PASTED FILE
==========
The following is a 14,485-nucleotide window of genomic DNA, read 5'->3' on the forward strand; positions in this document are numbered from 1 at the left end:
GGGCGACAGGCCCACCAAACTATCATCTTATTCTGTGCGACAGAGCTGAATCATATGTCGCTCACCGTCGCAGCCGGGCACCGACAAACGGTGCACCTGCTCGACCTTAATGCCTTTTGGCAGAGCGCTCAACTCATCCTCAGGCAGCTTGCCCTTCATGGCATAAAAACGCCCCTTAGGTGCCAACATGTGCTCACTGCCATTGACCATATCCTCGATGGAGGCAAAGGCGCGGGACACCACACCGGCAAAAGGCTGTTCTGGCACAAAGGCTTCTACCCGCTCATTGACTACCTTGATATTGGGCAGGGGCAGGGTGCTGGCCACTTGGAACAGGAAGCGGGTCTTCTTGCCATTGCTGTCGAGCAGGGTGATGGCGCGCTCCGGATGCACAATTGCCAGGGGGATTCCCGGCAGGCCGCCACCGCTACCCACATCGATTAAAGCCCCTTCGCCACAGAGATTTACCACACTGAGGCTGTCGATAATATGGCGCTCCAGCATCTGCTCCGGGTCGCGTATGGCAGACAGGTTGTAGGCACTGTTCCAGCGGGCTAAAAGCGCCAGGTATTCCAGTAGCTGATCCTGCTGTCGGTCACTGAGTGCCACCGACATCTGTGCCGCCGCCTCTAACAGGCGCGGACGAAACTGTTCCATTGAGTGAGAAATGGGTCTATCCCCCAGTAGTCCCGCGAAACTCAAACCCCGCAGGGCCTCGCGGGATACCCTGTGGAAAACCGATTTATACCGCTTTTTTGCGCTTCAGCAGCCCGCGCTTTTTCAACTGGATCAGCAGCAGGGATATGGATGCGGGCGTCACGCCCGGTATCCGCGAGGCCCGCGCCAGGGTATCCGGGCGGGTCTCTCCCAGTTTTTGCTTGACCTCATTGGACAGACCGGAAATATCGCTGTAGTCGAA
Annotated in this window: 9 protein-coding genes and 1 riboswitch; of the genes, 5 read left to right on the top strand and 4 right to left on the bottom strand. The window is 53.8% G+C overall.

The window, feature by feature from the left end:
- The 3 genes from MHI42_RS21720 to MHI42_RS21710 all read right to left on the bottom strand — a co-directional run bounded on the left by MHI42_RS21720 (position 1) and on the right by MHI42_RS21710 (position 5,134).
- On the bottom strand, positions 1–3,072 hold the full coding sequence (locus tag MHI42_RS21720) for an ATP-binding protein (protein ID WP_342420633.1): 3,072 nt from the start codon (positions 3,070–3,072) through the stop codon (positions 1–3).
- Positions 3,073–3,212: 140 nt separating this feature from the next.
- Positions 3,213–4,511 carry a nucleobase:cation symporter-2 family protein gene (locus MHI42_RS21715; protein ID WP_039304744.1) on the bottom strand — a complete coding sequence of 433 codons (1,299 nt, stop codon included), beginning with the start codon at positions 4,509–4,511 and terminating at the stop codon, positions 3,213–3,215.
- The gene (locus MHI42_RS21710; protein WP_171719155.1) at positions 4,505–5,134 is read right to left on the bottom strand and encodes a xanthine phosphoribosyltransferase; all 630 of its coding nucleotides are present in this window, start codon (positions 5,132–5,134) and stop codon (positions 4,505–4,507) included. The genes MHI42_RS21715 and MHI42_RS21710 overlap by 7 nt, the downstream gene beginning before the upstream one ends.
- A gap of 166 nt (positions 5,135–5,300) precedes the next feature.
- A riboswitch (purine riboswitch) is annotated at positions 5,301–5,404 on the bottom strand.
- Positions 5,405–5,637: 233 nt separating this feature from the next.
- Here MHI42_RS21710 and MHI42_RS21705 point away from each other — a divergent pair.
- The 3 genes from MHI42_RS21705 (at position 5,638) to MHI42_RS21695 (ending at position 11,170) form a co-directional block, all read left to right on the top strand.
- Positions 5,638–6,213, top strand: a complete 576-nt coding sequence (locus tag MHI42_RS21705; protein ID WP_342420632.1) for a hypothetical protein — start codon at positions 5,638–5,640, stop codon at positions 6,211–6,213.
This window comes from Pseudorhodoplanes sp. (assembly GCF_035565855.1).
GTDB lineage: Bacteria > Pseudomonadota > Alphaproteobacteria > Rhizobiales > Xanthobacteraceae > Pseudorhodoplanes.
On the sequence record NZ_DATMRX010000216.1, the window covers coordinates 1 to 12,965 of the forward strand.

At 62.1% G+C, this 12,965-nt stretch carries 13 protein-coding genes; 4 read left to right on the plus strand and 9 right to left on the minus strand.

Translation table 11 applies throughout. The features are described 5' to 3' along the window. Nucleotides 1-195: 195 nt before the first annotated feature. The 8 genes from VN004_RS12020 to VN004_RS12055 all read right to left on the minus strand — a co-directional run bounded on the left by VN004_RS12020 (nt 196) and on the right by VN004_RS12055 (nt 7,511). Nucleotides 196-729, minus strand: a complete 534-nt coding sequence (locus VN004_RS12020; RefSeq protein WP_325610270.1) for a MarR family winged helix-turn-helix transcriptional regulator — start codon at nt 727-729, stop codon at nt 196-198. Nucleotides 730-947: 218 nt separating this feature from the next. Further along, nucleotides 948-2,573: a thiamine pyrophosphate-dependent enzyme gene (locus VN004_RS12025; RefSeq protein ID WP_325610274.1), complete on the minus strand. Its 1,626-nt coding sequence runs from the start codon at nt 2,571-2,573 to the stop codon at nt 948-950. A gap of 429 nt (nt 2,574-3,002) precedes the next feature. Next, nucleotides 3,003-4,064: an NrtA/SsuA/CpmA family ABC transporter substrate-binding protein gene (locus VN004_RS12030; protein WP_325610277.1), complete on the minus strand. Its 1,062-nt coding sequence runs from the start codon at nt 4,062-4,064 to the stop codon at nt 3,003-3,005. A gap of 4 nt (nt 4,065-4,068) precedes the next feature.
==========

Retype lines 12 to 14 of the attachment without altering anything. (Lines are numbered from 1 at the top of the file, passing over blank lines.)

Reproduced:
- Positions 5,405–5,637: 233 nt separating this feature from the next.
- Here MHI42_RS21710 and MHI42_RS21705 point away from each other — a divergent pair.
- The 3 genes from MHI42_RS21705 (at position 5,638) to MHI42_RS21695 (ending at position 11,170) form a co-directional block, all read left to right on the top strand.